But the visiting American official assured India of more "access" to Headley, who has admitted his role in the Mumbai attack and turned into a witness against co-accused Tahawwur Rana. The two had helped the Lashkar-e-Taiba plan the attack that left 166 people, including six Americans, dead in November 2008.
"Well I would suggest that we are here to talk about the strategic partnership and the United States," Napolitano said at a joint press conference with her Indian counterpart P. Chidambaram when asked to comment on Headley's revelations that Pakistan's Inter-Services Intelligence was behind the Mumbai attack conspiracy.
Asked if the US would use its influence on Pakistan to build pressure on that country for the prosecution of LeT chief Haafiz Sayeed, who is believed to have masterminded the Mumbai attack, the US official again declined to comment on what Pakistan should do.
"Secretary of State (Hillary Clinton) is in Pakistan today and I leave the comments about Pakistan for her. She will make some comment," she said.
She said on the first day of her four-day trip to India, she went to Mumbai "so that I could walk through, learning details about the 26/11 attack".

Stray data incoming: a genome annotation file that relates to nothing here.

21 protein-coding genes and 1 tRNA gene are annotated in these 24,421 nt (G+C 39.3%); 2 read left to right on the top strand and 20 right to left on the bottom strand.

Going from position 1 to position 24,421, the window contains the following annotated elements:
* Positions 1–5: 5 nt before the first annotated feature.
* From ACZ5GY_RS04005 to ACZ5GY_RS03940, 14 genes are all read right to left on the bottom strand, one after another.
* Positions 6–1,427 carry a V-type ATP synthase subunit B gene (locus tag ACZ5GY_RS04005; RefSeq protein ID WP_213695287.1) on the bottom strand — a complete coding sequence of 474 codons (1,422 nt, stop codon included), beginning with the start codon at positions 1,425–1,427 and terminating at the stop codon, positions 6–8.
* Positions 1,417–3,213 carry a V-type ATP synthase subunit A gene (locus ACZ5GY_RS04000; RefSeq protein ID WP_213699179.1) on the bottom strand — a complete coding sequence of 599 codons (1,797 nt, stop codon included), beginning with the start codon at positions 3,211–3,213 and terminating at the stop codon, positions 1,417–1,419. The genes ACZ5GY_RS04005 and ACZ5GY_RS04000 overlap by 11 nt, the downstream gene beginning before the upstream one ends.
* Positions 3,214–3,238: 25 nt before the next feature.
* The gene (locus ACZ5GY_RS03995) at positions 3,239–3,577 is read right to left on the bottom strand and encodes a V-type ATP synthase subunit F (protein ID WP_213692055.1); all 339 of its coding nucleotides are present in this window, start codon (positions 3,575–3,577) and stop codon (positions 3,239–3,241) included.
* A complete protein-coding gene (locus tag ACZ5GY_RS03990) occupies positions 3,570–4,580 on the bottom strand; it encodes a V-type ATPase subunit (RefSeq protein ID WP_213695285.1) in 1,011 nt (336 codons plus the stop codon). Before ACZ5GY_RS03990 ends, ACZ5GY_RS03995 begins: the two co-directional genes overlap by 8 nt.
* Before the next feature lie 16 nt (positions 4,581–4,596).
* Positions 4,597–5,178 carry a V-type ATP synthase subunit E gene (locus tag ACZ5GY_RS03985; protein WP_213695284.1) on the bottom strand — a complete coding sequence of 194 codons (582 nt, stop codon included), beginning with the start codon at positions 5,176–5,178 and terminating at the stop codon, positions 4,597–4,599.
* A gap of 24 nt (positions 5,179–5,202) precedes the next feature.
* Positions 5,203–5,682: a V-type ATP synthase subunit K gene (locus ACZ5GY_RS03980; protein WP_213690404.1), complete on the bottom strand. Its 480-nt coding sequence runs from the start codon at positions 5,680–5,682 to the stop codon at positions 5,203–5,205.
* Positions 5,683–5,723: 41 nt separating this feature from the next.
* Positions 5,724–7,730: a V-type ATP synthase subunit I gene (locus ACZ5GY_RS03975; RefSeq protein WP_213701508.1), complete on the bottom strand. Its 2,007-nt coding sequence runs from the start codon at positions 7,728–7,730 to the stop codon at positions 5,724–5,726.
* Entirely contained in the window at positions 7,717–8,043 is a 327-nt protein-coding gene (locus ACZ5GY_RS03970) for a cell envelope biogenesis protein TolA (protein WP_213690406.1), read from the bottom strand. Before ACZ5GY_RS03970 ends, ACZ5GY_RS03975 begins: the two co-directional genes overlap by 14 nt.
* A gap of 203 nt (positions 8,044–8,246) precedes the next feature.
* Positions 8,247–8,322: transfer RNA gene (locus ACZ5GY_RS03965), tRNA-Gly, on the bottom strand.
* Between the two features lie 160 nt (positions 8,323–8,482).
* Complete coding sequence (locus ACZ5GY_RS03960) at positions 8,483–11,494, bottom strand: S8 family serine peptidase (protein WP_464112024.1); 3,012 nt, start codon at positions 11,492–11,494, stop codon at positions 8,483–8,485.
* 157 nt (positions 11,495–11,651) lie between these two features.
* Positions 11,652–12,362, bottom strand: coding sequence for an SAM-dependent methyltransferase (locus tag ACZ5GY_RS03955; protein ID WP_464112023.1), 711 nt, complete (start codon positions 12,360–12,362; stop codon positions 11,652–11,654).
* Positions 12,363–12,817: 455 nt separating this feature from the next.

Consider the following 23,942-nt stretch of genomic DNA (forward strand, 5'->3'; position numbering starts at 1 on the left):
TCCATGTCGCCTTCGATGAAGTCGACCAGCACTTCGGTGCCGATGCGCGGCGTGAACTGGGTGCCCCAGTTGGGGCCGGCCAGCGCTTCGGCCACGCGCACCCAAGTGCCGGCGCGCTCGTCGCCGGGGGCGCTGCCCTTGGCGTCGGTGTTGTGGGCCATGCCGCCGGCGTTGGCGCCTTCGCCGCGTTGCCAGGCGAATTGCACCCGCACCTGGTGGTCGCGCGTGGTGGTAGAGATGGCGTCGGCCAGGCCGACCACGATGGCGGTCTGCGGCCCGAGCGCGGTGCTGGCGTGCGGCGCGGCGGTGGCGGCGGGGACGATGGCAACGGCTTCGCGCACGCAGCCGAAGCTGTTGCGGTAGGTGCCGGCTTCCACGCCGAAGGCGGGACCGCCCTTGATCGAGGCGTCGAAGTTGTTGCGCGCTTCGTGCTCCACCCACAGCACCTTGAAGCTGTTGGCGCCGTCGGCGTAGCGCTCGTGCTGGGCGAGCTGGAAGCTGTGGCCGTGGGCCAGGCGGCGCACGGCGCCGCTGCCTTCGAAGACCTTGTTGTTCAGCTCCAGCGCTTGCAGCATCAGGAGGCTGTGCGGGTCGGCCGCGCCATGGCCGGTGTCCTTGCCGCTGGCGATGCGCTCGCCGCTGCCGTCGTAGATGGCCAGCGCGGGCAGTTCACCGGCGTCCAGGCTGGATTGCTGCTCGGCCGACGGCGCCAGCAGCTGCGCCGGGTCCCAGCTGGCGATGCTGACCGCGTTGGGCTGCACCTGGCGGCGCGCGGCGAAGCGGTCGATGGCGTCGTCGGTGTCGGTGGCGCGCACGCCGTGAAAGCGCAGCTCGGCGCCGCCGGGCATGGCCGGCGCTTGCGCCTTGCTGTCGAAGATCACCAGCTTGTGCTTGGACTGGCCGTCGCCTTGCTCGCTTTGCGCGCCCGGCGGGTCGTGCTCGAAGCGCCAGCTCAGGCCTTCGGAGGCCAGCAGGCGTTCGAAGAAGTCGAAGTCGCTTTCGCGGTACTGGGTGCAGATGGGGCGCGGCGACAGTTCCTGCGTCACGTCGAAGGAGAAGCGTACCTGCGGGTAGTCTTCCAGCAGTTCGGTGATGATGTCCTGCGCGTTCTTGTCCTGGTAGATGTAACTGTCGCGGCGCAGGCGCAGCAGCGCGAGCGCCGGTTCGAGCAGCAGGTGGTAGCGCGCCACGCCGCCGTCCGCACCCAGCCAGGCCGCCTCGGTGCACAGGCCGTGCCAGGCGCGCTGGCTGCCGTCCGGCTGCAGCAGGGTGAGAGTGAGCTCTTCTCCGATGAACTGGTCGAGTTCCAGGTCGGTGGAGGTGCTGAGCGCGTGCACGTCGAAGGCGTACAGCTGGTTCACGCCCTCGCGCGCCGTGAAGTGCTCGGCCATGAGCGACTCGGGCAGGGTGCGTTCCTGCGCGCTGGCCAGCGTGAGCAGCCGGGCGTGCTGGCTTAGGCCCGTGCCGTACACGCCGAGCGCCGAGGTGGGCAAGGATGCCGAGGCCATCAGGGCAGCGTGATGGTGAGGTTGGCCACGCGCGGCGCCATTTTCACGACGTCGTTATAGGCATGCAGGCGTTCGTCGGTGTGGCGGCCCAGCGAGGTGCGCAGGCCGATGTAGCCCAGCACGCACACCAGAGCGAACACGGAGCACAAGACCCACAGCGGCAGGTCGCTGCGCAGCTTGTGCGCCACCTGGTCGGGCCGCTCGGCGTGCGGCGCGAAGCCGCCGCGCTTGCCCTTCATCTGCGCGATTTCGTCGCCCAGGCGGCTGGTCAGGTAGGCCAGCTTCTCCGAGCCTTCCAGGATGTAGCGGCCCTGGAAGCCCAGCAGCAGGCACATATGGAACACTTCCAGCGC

"The case is going on in Chicago... The US has given India full access to the witness and when the case is over there will probably be more access given. When the case is on it is not appropriate to comment on what happened there," she said, declining to even comment on how the US views the Headley revelations.
She said the India-US strategic ties were going and the "fact is that we share and have shared that strategic partnership for many years. That partnership is going to, I think, only intensify in the months and years to come".
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